Definitely, I have 2 daughters – one a 15-year old, and she actually was preparing to take the 8th grade exam, and she was ‘fighting’ for good grades, in order to get to the high-school of her choice. Luckily, she is a good and highly-motivated student, so there were no worries about her education, yet I have some issues concerning the way her school handled the remote teaching-learning. My younger daughter is 5-years old, and she didn’t attend kindergarten (for obvious reasons) and it was quite challenging to keep her organised and quiet during my online lessons ;))) What is more, she actually had a lot of homework from the kindergarten herself, so I was pretty busy with doing all the artistic playing with her, capturing it with the camera, and sending it back to her kindergarten teacher. And finally, of course, there was also my husband, who was working remotely himself. TOO MANY PEOPLE AT THE HOUSE!

Remote teaching is time-consuming. As I mentioned earlier, I had 2 classes preparing for the Matura exam, so checking their essays (a lot of them), plus writing back the feedback to each of the students, and preparing the lessons for the first-graders - OMG!!!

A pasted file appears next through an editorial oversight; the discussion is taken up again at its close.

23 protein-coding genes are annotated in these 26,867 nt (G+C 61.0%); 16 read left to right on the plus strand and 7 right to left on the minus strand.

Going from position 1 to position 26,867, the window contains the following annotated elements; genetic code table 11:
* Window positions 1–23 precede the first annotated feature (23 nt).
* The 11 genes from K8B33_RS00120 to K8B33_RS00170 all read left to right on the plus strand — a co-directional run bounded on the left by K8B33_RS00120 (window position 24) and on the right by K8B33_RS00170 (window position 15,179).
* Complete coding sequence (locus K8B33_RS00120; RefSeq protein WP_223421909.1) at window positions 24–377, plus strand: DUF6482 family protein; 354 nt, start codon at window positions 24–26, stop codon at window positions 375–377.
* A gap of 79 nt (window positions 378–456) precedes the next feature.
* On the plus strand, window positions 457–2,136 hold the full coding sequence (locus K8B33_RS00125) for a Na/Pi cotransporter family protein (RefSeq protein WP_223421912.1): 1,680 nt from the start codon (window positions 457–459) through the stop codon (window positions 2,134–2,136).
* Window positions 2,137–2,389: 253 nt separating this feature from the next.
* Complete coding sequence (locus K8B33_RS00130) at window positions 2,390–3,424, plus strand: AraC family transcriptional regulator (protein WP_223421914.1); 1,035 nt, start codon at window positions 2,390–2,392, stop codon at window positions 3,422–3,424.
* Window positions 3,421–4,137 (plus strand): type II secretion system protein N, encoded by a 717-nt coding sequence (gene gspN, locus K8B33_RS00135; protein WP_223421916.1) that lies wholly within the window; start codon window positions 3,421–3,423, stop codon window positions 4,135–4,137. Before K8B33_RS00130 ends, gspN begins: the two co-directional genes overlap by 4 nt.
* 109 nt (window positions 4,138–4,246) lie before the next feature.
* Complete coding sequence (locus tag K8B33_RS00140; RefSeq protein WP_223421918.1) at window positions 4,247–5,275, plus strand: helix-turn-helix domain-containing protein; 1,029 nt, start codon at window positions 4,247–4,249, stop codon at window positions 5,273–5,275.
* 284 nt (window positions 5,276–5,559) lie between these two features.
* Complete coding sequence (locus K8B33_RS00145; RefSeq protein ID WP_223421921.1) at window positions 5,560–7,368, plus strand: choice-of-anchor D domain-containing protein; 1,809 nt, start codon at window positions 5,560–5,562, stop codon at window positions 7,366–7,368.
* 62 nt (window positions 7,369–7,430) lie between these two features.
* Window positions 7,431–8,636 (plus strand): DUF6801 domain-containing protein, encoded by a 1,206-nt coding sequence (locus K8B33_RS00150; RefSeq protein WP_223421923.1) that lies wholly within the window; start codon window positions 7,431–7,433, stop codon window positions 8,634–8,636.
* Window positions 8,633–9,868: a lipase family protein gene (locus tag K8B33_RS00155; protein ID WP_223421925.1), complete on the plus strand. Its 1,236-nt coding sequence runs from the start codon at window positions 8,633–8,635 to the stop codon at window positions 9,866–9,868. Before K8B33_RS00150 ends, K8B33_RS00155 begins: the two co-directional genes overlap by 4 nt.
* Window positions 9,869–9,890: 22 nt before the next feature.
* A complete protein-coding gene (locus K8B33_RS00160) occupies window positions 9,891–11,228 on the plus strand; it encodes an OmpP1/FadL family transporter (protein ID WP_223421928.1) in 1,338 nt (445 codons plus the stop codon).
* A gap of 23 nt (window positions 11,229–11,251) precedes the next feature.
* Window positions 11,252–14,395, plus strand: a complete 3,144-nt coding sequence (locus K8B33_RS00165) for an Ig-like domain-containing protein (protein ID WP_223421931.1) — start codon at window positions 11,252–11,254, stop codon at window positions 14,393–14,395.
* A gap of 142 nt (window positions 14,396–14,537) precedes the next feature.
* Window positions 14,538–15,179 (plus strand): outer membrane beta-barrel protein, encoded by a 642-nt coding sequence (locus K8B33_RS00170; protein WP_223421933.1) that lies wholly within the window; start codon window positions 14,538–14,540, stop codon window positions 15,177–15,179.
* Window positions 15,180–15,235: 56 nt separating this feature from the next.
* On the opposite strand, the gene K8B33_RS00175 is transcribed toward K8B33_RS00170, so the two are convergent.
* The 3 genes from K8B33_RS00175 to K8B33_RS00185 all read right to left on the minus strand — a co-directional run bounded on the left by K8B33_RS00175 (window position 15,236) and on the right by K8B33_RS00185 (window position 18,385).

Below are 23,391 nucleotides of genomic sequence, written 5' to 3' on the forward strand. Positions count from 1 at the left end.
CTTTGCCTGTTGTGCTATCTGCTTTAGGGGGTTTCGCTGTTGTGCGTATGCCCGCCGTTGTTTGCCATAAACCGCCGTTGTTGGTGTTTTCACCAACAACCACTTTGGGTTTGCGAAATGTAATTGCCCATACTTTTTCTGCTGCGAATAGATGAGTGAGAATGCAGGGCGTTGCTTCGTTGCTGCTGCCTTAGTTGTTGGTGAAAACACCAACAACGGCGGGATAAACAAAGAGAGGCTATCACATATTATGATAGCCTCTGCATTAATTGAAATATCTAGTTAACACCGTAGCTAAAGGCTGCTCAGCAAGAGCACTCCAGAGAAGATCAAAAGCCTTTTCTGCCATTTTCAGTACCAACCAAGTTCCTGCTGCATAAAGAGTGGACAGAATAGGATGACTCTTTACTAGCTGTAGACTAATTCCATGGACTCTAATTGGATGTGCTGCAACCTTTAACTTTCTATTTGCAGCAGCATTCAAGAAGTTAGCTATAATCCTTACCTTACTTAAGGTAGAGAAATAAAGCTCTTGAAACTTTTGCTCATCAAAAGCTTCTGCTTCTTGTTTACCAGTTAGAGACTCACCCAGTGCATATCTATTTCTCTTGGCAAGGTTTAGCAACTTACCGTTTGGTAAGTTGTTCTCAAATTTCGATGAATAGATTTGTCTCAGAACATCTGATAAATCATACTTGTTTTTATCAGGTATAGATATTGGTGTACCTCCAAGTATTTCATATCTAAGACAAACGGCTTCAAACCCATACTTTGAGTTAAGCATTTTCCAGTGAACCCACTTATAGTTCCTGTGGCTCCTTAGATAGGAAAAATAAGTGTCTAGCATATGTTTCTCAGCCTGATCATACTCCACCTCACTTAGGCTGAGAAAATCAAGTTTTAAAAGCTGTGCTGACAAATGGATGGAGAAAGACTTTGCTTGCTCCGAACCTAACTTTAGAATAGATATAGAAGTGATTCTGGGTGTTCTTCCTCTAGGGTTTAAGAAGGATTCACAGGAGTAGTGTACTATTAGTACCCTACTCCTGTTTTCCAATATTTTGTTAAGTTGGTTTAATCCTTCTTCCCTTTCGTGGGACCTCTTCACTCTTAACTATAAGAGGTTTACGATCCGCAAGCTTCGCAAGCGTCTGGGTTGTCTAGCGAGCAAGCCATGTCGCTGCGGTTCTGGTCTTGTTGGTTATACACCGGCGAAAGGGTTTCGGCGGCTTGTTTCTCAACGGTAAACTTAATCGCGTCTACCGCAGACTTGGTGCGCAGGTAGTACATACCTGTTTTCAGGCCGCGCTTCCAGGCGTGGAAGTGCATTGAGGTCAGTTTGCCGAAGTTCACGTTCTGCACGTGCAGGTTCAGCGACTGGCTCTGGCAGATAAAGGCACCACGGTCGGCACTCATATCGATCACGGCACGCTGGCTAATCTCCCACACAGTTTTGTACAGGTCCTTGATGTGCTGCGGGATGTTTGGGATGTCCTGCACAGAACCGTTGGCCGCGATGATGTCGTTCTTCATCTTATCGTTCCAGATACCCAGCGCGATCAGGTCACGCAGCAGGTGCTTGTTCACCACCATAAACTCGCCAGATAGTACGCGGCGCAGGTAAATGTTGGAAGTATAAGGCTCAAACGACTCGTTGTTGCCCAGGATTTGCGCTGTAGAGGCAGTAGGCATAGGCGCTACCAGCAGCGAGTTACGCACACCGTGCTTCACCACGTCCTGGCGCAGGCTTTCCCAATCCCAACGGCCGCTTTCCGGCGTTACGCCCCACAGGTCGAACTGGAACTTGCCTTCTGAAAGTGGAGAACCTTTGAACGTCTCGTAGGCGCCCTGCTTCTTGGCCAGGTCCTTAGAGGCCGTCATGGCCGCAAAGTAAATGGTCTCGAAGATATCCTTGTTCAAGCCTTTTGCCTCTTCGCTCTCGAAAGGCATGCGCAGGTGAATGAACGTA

Which applications did you use, and which ones would you recommend?

The main one was Microsoft Teams – the one required and provided by my school. It worked flawlessly and I liked it.

I also used Youtube films for some grammar and lexical lessons. I am also a great fan of Arlena Witt and her “Po cudzemu” channel, so I used it quite often. I used Nowa Era, Macmillan, Pearson and other language publishing companies’ ready-made materials. Kahoot, online quizlets,  and quizzes were also used by me, but to be honest, I’m not a great fan of them.

Here are some websites I used:

Onestopenglish.com, English is Fun, BBC Learning English, eslforums.com, Learn English Through Pictures, languagelearningbase.com, effective-english.pl, eslbuzz.com, 7esl.com, loveenglish.org, Englishshake – blog o języku angielskim, TED Talks films, angielskizawodowo.blogspot.com and many more, which I cannot remember right now.

It generally depended on the class I taught, the material to be covered, or simply the mood I was in.